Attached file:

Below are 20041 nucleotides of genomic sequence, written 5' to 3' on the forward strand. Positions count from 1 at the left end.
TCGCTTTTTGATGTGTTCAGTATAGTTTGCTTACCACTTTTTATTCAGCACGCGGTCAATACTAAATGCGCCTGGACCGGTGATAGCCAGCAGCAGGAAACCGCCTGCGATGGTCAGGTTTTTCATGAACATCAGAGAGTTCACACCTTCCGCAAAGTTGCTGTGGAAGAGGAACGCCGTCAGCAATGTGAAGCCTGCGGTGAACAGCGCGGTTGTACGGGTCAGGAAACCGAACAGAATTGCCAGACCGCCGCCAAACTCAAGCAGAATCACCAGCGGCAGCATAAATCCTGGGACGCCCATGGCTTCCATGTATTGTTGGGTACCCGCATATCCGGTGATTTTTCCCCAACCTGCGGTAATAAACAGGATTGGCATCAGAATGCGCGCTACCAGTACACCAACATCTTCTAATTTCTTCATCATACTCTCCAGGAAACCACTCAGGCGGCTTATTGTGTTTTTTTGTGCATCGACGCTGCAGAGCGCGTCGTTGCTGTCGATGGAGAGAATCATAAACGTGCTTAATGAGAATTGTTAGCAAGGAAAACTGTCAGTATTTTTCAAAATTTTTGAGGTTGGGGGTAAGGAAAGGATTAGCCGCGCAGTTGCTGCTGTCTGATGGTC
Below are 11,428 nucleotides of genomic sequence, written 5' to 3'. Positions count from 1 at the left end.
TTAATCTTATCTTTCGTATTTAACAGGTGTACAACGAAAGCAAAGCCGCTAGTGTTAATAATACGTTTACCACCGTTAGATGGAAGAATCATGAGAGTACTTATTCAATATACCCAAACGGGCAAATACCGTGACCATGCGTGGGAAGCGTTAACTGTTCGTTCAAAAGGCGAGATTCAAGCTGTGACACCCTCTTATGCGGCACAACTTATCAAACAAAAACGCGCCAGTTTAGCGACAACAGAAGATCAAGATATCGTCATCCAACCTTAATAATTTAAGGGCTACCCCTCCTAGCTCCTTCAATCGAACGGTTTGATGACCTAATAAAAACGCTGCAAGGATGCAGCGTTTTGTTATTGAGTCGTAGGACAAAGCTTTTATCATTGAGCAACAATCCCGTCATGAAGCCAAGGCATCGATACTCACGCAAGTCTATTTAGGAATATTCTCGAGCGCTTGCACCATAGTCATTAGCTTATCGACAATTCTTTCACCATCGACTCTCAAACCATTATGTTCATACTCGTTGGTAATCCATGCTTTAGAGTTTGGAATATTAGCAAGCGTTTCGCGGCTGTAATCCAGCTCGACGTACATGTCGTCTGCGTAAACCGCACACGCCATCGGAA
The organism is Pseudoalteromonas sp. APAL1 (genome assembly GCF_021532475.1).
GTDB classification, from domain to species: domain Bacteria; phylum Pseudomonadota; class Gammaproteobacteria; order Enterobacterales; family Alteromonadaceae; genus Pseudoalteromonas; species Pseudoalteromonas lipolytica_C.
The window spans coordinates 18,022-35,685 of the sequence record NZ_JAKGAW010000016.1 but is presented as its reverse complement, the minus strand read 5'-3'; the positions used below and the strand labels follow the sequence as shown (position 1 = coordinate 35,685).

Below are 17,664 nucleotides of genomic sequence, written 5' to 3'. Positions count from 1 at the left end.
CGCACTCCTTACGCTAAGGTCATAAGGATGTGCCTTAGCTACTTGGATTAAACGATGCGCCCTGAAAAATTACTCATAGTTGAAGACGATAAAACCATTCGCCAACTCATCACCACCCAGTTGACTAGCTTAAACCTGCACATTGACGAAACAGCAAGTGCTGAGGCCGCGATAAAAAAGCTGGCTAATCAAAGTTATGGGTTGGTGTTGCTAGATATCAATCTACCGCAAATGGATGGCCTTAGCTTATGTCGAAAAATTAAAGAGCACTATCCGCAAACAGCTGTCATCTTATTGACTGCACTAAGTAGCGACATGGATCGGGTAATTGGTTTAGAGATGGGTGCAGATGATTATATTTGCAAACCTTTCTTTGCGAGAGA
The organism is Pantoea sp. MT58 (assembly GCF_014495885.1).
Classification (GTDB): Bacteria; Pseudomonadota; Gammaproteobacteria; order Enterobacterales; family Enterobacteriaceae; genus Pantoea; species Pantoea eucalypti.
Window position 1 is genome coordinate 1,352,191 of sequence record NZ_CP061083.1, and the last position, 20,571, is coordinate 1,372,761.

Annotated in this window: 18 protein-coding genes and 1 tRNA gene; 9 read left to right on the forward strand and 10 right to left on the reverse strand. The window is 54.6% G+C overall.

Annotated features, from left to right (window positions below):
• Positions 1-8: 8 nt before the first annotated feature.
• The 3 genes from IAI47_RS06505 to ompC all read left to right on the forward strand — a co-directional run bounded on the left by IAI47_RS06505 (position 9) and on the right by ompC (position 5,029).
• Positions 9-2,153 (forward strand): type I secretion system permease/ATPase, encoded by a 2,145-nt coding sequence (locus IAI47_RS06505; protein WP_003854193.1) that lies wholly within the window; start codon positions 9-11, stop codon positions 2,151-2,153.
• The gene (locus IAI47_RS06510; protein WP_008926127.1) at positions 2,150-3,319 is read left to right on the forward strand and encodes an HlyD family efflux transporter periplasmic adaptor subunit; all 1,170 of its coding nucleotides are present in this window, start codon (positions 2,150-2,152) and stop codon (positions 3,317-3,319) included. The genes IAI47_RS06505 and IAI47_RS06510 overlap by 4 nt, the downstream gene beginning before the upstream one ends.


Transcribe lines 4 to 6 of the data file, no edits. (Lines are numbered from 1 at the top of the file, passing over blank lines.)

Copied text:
TTAATCTTATCTTTCGTATTTAACAGGTGTACAACGAAAGCAAAGCCGCTAGTGTTAATAATACGTTTACCACCGTTAGATGGAAGAATCATGAGAGTACTTATTCAATATACCCAAACGGGCAAATACCGTGACCATGCGTGGGAAGCGTTAACTGTTCGTTCAAAAGGCGAGATTCAAGCTGTGACACCCTCTTATGCGGCACAACTTATCAAACAAAAACGCGCCAGTTTAGCGACAACAGAAGATCAAGATATCGTCATCCAACCTTAATAATTTAAGGGCTACCCCTCCTAGCTCCTTCAATCGAACGGTTTGATGACCTAATAAAAACGCTGCAAGGATGCAGCGTTTTGTTATTGAGTCGTAGGACAAAGCTTTTATCATTGAGCAACAATCCCGTCATGAAGCCAAGGCATCGATACTCACGCAAGTCTATTTAGGAATATTCTCGAGCGCTTGCACCATAGTCATTAGCTTATCGACAATTCTTTCACCATCGACTCTCAAACCATTATGTTCATACTCGTTGGTAATCCATGCTTTAGAGTTTGGAATATTAGCAAGCGTTTCGCGGCTGTAATCCAGCTCGACGTACATGTCGTCTGCGTAAACCGCACACGCCATCGGAA
The organism is Pseudoalteromonas sp. APAL1 (genome assembly GCF_021532475.1).
GTDB classification, from domain to species: domain Bacteria; phylum Pseudomonadota; class Gammaproteobacteria; order Enterobacterales; family Alteromonadaceae; genus Pseudoalteromonas; species Pseudoalteromonas lipolytica_C.